Thursday, October 9, 2008

Tears in the Park

I have just come back from a walk in the local park. The sun was out, the trees were turning gold and red, people were relaxed and happy. It was good for me too. I feel more balanced.

This week something of a pattern is been established. On Monday morning, after the night's Interferon injection, I feel tired yet still capable of activity. In the afternoon I am worn out. Tuesday appears to be my worst day. I have no energy to do anything. Wednesday energies return enabling me to cope with some activity. Thursday I have more energy again.

Having said all this, the dominating factor all the time is an organic disinterest in doing anything. This is not laziness, or procrastination; both of which I am familiar. We live in a world where "doing" is valued above everything. Idleness is abhorred. For days I have had to lay here listening to my ego chastising me. Sure I know I'm on treatment and i can easily justify the situation, but something in me fears indulging the process.

On Tuesday, laying in bed, in half dreams feeling my life had been put on hold somehow, it occurred me that there were other ways to live a life than always running forward, always doing. What about just "being"? The benefit, and curse, of "doing" is that it helps you hide from yourself. This process puts you into a very intimate relationship with yourself. When you spend days doing nothing there is nowhere to hide.

This is the reason I have become tired of myself. The thought of writing about things after it being so viscerally experienced is unappealing. I am really no longer that interested in myself. There was a time when I was obsessed in knowing all about my "self". I spent thirty years in spiritual self examination trying to become something I was not. Now, I simply wish to be what I am. I'm no angel, I'm no devil, I'm just me and that will have to be good enough for the world because its good enough for me.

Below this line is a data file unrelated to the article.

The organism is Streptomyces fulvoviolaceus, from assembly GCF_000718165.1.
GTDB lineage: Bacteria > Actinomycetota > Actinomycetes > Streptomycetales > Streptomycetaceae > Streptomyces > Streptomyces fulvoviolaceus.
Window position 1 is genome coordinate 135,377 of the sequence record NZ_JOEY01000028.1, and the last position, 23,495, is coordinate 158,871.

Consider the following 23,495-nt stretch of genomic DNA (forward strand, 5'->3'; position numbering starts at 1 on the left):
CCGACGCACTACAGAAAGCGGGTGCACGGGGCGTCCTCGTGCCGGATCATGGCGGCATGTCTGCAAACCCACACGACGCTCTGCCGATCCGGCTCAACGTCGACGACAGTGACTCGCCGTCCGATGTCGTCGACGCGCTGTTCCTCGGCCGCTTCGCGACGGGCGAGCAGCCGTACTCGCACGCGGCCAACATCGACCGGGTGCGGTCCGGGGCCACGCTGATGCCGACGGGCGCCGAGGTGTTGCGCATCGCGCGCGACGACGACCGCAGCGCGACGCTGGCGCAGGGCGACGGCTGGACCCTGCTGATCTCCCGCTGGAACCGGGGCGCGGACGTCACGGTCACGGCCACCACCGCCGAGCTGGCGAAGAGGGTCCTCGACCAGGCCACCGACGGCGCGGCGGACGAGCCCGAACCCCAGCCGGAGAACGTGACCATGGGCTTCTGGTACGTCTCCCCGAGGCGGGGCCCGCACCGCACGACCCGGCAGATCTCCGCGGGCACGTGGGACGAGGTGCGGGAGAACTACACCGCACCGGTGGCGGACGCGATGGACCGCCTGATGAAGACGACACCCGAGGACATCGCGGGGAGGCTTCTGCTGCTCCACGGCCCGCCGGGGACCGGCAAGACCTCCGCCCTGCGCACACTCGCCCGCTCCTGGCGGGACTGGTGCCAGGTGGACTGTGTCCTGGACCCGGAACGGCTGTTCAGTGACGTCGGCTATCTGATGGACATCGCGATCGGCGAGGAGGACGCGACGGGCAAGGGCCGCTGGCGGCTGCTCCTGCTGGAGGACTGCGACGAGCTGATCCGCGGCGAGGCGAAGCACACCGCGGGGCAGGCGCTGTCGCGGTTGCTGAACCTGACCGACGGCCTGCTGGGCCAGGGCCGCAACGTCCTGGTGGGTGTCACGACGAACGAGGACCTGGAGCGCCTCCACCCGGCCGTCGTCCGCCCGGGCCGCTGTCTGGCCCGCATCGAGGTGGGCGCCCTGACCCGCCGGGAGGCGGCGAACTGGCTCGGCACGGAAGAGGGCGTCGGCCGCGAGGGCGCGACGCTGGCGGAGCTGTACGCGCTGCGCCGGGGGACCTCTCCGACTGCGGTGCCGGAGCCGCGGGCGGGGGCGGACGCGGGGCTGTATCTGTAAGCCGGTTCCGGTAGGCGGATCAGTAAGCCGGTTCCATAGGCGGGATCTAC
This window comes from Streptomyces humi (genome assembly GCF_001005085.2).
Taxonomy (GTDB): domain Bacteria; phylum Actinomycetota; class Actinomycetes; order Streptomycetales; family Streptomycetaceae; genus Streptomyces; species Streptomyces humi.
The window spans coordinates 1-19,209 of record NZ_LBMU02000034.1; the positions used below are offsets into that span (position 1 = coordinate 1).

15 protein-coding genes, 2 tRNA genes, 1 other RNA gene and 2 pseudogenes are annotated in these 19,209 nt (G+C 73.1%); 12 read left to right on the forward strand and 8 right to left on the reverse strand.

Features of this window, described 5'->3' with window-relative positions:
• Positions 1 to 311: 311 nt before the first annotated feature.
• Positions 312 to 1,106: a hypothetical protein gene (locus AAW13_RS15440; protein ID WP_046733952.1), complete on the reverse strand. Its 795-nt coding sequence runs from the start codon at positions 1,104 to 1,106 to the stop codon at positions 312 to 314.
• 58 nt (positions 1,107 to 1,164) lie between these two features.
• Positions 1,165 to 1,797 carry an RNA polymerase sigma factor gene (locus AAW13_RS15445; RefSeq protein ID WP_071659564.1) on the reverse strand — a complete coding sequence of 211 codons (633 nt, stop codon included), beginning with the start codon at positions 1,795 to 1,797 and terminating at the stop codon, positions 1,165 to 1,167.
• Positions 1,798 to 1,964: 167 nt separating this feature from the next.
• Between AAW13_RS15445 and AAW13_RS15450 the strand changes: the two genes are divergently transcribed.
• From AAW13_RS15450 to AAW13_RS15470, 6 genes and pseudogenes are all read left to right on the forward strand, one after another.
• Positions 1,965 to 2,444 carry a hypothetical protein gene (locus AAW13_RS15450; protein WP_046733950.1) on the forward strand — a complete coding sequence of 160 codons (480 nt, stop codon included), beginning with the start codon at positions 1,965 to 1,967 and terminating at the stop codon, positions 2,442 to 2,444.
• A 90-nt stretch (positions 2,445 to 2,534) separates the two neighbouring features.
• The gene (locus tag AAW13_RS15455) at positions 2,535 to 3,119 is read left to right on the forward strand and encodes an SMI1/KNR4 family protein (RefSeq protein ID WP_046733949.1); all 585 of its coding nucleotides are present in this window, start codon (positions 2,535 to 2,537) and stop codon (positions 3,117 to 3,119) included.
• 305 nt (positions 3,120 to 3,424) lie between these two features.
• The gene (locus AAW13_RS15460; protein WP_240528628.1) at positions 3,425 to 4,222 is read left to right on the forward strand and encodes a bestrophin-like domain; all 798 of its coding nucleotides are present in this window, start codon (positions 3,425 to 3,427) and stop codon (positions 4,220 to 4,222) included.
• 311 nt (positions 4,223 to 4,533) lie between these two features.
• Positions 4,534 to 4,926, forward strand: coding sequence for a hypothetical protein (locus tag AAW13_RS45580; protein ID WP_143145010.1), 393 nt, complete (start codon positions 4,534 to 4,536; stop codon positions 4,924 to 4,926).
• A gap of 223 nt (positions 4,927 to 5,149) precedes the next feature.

I did not expect this treatment to bring back this uncommfortable psychological landscape. But it appears that when the body has little energy at its disposal it will put what remains into being rather than doing every time. So I may not build any bridges over the next year, or invent a carbon-free form of transport but I will observe this wonderful world. Why that should be important? I have no idea, I only sense it is.

Today in the park I found myself in tears on a number of occasions as the poignancy of this world hit me. There was the smile of a young boy as he ran up to his dad. He was in love and in awe of his father. His father's response was so slight, just a half smile of pleasure, but behind it there was so much pride in his son. Such simple movements, such profound meanings. I was listening to my ipod and Johnny Cash came on. A track made near the end of his life. His voice was shot to hell; notes are missed and the voice breaks. Even so, it is sublime. Its the voice of a man who has lived a life and you can hear it in every shaky note. Put it together with a sunny autumn day and you have tears in the park.


Anonymous said...